Maria M. Lameiras

Three years after its debut, the Georgia Green Landscape Stewards program is expanding throughout the state with the assistance of University of Georgia Cooperative Extension Master Gardener volunteers.

Launched in 2021 by Camden County Agriculture and Natural Resources agent Jessica Warren and Martin Wunderly, area water agent for UGA Extension’s Northeast District, the program provides fact-based information to help property owners implement sustainable practices in their landscapes. Using a points-based system, the program has certified more than 200 private properties, public spaces and pollinator gardens in 47 counties as Georgia Green Landscapes, with new applications coming in every month.

“County offices give out materials on the program and, even if they are not officially utilizing the program, they are referring garden clubs, plant societies and community groups to the program for speaking topics or to use program materials in club meetings or classes,” said Warren, who also travels around the state to teach classes or give talks on the program.

Accessible resources

Because the full curriculum is available on the program website — complete with educational videos and other self-guided resources to educate property owners on implementing sustainable green practices in their landscapes — Master Gardener volunteers have been invaluable in sharing the program more broadly in their respective areas, she added.

Forsyth County Master Gardener Extension Volunteer Cathy Bagdonis teaching county residents about biodiversity during a Georgia Green Landscape Stewards lecture at a county library.
Forsyth County Master Gardener Extension Volunteer Cathy Bagdonis teaches county residents about biodiversity during a Georgia Green Landscape Stewards lecture at a county library.

Current video lessons feature Warren and Wunderly presenting topics including protecting natural resources, increasing plant and animal biodiversity, conserving soil and water, providing wildlife and pollinator habitat, and improving public and environmental health. Warren hopes to be able to create outdoor instructional videos to demonstrate practices taught in the program in a backyard setting.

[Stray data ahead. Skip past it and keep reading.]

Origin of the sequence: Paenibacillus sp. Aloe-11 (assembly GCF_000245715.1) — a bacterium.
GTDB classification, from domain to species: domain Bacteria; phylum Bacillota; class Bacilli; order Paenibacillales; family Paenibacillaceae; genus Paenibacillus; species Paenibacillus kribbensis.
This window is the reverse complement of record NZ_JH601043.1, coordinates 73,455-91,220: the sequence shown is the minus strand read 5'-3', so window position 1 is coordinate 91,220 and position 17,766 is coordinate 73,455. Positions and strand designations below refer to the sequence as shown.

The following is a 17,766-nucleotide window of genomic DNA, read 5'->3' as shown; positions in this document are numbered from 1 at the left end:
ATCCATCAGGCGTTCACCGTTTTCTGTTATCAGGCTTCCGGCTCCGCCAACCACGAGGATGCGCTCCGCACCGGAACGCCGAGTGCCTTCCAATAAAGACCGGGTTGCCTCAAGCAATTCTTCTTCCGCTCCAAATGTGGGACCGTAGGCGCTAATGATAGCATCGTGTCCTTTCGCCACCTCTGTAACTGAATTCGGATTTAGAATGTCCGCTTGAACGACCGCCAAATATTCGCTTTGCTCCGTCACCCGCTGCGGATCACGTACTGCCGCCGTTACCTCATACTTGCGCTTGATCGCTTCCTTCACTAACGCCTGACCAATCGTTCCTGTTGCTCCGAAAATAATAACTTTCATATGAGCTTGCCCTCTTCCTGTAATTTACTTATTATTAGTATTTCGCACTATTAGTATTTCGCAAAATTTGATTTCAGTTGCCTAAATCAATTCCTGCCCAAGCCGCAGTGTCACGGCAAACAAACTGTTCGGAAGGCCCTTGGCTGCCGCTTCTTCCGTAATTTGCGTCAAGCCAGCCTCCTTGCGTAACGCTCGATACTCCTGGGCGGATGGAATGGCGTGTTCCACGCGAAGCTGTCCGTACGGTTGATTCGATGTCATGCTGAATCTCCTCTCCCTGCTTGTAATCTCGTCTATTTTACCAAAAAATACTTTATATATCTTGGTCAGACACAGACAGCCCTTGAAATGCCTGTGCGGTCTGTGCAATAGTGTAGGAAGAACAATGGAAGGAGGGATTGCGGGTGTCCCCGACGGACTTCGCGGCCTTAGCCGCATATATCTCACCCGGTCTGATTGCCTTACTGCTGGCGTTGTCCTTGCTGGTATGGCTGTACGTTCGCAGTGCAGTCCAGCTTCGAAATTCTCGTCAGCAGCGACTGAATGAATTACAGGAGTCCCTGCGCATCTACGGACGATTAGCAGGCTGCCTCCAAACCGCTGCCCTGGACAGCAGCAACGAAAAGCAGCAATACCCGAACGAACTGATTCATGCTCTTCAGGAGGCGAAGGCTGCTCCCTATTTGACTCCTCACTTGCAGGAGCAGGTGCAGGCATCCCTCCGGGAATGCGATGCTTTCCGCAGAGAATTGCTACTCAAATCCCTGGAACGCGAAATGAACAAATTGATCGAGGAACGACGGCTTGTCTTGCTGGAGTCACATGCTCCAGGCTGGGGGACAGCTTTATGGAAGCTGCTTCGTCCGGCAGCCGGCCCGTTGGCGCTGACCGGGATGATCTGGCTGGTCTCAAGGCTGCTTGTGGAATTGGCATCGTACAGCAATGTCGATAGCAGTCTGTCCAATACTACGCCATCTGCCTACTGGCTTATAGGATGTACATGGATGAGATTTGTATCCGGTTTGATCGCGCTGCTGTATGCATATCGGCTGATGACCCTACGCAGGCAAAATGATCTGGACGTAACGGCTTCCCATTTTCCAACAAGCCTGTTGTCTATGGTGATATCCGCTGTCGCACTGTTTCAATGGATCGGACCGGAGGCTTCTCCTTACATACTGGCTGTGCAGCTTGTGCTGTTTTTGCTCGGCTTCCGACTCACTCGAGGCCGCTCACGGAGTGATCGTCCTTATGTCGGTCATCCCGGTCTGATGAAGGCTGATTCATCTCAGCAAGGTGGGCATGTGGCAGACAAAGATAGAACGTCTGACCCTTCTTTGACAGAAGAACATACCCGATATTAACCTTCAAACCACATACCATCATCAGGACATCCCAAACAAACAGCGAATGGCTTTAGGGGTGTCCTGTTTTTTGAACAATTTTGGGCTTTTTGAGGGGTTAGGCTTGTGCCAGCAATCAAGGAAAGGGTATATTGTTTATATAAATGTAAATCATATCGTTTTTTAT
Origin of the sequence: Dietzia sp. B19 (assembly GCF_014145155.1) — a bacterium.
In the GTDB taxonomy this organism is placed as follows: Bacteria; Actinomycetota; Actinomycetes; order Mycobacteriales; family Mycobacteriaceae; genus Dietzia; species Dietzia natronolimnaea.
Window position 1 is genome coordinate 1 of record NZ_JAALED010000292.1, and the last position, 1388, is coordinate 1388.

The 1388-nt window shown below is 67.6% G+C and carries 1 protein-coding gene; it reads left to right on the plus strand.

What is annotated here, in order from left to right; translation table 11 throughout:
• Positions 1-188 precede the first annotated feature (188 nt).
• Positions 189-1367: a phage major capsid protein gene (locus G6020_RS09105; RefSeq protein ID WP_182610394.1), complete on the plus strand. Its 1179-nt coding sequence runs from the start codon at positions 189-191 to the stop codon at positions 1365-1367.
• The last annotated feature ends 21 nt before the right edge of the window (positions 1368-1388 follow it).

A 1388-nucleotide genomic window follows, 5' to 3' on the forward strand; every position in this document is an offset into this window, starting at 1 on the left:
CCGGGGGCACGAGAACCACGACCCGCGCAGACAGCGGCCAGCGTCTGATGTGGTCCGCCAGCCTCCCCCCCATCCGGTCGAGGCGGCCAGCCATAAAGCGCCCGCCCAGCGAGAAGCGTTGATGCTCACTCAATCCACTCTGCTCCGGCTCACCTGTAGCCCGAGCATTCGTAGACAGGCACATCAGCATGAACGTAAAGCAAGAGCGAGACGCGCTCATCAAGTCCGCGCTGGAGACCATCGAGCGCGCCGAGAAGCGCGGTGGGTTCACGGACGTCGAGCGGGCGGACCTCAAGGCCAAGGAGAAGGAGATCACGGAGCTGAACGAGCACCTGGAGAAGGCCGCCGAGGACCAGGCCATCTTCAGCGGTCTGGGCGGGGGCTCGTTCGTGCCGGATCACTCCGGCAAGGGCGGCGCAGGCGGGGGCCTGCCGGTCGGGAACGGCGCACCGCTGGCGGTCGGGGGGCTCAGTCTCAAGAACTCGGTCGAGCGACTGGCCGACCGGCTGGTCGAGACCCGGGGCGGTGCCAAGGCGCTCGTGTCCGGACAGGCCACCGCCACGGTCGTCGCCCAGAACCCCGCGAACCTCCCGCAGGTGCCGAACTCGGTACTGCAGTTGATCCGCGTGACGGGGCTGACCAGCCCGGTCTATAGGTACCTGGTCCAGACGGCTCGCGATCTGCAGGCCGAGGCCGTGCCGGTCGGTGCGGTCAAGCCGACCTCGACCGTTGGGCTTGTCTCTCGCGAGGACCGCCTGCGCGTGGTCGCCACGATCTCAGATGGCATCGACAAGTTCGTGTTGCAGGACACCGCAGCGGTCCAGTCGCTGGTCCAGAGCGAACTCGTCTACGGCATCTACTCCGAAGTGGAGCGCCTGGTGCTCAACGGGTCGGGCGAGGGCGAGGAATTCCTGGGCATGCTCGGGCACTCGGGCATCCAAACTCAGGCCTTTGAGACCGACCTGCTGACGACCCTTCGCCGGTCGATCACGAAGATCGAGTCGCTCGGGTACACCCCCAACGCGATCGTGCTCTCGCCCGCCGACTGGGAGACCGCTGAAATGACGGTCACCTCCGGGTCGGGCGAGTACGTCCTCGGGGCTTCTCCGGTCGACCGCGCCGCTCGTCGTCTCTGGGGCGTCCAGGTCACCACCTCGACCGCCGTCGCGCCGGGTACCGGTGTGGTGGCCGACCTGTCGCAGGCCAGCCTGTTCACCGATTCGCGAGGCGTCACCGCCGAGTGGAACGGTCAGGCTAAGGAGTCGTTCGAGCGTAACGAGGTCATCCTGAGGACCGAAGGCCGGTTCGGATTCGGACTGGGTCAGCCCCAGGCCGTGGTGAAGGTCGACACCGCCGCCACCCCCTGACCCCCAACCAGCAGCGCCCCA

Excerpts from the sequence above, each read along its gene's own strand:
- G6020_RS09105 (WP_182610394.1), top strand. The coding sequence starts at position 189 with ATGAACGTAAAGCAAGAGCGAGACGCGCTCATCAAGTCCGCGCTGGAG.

Greening urban landscapes

Interest in the program has been strong in Georgia’s metropolitan areas — Cobb, Gwinnett, Fulton, Forsyth, Bartow and Paulding counties in metro Atlanta as well as around Savanah, Macon and Columbus — especially when the program is presented to the public through classes.

“These certifications are happening mostly in and around cities, but that is probably where this program can make the biggest impact because habitats have been so altered with urban sprawl,” Wunderly said. “It’s time to start bringing landscapes and spaces back to nature, and more people doing this in metro areas could make a bigger impact on air and water quality.”

Heather Kolich, Agriculture and Natural Resources agent for Forsyth County, coordinated Master Gardener volunteers in her county to offer the program through a five-week certification series in partnership with the Forsyth County Public Libraries.

A photo of wildflowers and other native plants in a landscape.
The Georgia Green Landscape Stewards program encourages property owners to incorporate more native flora and to use fewer chemical inputs, among other green landscape practices. 

“We’ve used the Georgia Green Landscape Stewards curriculum as the basis for building a speakers bureau and letting some of our volunteers help us reach additional clients beyond what we could do with the regular staff,” said Kolich, adding that Master Gardener volunteers, who are familiar with much of the program’s subject matter, were trained on presenting the program to the public.

Educational impact

The five-session sustainable landscapes series has been held four times at four different libraries in Forsyth County in spring and fall of 2022 and 2023. Kolich said the classes aligned with the needs assessment for the county, which identified sustainable landscaping, home food gardening and pollinators as top priorities. The free sessions were open to the public, attracting 354 participants.

Forsyth County now has more certified Georgia Green Landscape Stewards than any other Georgia county. Camden County is in second place for certifications.

“We know that homeowners control a lot of acreage, so their decisions about what they do in their landscapes can have a tremendous impact for good,” Kolich added. “Hopefully one of the outcomes is that the people who go through this program will talk with their neighbors about it and get more people adopting more environmentally friendly practices. It lowers the impact on the environment and lessens the burden of landscape care on them.”

Full information on the program is available at For assistance with the program in your area, contact your local UGA Extension office by visiting